The Adventure of Treasure Hunting Spanish Galleons and you can join us.
I am a Treasure Hunter, Diver and love adventures on the oceans. I am addicted to saving history of Spanish Treasure for future generations and telling the story to others of what we do and why. I got my start diving in the early 1970’s when I was just 12 years old off the coast of NJ on the many wrecks up and down the coast, my goal was to dive the Andrea Doria which I did in 1986 for the first time after becoming a Divemaster. Growing up hearing stories of people like Jacques Cousteau the grandfather of all Scuba Diving and Treasure hunters like Kip Wagner, Art McKee, Commander Bob “Frogfoot” Weller, Jack Haskins and of course the Mel Fisher only to mention a few, there are so many more. They were what dreams were made of, sailing the seas, romantic adventures, treasures and I wanted my name right with them. I wanted to be one of them recovering history right along the side of them. Well this was just a dream of a little boy, right? Well this is where my story started, but first.
Let me take you back over 300 years with a short story as told by Dr. John de Bry in his essay “A Concise History of the 1715 Plate Fleet”. In the early 1700’s war broke out over the succession of the Spanish crown. King George II had died childless, but on his deathbed, had named as his nephew heir Philippe, the grandson of Louis XIV of France. Leopold I, the Holy Roman Emperor, who wanted to see his son, Archduke Charles Louis John Joseph Laurenrtius, ascend the throne, did not kindly receive this decision. Leopold also wanted to prevent at all cost any close alliance between France and Spain. War broke out, with England and the Dutch on one side, and Spain, France, Portugal, Bavaria, and Savoy on the other.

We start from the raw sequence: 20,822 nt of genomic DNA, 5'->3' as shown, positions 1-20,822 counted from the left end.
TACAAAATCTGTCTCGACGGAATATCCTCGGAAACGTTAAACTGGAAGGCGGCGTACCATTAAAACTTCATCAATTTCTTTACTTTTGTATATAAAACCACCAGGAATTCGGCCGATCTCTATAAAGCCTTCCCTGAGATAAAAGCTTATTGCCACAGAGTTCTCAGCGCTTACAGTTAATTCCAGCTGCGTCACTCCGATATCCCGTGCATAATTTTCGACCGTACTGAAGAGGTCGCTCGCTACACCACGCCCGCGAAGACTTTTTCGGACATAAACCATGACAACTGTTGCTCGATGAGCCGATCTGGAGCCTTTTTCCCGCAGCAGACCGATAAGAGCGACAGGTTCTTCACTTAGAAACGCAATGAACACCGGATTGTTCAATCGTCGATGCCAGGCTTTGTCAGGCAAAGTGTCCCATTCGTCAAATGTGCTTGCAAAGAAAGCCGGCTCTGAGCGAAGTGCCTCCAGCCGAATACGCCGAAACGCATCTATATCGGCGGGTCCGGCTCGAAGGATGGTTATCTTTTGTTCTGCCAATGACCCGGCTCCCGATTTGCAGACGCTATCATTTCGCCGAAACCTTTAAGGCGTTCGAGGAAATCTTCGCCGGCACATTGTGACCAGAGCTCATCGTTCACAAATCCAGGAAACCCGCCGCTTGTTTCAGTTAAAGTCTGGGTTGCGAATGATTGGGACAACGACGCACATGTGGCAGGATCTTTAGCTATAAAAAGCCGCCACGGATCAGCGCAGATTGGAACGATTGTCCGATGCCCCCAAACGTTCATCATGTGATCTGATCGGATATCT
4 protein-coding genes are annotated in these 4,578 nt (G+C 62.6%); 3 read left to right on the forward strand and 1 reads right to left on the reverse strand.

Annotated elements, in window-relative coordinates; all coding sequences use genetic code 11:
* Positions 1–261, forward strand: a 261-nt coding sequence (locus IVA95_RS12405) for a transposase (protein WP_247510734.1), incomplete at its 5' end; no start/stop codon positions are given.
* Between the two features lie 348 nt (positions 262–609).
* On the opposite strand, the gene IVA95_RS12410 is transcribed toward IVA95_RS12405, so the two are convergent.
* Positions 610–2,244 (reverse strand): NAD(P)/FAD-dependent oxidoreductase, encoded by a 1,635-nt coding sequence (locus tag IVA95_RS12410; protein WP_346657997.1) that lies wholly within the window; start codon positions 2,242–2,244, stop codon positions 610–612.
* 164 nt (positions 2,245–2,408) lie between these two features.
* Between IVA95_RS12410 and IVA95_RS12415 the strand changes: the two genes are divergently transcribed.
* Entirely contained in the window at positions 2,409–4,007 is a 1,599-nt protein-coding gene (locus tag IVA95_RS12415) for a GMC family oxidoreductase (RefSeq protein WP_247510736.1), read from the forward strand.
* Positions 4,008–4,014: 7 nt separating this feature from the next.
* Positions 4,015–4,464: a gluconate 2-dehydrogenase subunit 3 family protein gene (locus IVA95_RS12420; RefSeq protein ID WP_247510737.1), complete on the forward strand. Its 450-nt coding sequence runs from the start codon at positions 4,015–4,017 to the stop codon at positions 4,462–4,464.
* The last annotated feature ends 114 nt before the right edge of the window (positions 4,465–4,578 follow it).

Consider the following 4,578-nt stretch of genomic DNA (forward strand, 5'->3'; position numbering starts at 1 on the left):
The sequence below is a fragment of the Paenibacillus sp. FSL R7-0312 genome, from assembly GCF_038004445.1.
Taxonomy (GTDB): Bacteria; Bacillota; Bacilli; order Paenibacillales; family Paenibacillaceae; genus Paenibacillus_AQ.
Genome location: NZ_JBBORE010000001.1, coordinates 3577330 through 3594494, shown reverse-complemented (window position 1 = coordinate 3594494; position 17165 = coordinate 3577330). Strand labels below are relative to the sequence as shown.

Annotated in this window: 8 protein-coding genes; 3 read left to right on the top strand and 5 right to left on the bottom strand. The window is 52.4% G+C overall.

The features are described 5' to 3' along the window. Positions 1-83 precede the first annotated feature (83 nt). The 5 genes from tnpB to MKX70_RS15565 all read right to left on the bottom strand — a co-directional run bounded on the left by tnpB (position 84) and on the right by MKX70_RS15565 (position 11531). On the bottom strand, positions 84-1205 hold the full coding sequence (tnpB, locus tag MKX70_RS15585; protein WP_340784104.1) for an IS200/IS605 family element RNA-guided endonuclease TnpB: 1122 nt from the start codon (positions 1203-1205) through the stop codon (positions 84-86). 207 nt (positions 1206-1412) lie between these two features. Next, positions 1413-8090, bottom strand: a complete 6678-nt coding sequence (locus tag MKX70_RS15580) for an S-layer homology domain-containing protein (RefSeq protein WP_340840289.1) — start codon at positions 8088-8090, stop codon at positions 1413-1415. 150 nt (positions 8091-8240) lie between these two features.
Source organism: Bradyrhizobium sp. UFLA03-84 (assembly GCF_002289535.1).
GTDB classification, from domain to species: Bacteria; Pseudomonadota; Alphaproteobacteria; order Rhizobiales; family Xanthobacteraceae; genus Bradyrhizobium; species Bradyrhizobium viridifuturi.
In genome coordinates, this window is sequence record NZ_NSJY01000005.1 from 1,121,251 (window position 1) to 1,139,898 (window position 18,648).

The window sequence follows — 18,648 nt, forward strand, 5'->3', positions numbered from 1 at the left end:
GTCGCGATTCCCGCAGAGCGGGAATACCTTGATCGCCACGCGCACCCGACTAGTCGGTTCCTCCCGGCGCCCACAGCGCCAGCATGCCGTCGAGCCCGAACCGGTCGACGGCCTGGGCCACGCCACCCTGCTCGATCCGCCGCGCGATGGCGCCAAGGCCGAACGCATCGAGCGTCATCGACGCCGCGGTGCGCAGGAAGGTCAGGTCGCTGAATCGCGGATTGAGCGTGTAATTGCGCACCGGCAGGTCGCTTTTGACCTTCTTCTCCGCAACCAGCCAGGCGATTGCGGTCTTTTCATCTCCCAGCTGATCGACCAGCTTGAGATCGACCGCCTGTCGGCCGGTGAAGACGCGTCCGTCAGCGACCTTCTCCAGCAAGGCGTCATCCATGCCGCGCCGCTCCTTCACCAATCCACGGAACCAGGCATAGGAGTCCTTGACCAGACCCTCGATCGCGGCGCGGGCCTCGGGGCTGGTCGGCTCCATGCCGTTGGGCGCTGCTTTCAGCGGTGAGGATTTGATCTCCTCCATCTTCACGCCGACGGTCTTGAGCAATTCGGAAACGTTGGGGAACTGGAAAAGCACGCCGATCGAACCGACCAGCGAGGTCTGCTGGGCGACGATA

The oceans became the location battles and barbaric encounters between merchant vessels and privateers. The sea routes between Spain and the Americas no longer had safe passage, and the much needed flow of New World treasure was almost completely halted. Things were going very bad for the new King Philip V and his kingdom. In the year 1702 Spain received a tremendous blow when a large English naval force entered Vigo Bay, on the coast of Spain. A battle of immense proportion was under way, the English were taking control by sinking a large number of warships, capturing others and seizing goods and treasure.
The War of Succession came to an end in 1715 by treaties known as the Peace of Utrecht. The treaty between England and France confirmed King Philip V’s succession to the throne of Spain. Although the war had ended, the peace was an uneasy one, and the former foes remained on edge and ready for another confrontation.
Spain was in dire need of financial relief. At King Philip V’s order, a fleet was dispatched to America in order to bring back the urgently needed gold and silver, which had been accumulating during the war just waiting for safe passage. They carried 14 million pesos, worth over 950 million in today’s market, with much of it still waiting to be found, including the famous “Queen’s Jewels". After a two-year delay, the mighty Plate Fleet was ready to sail home to Spain. The eleven ships making up the fleet assembled in Havana in the July of 1715.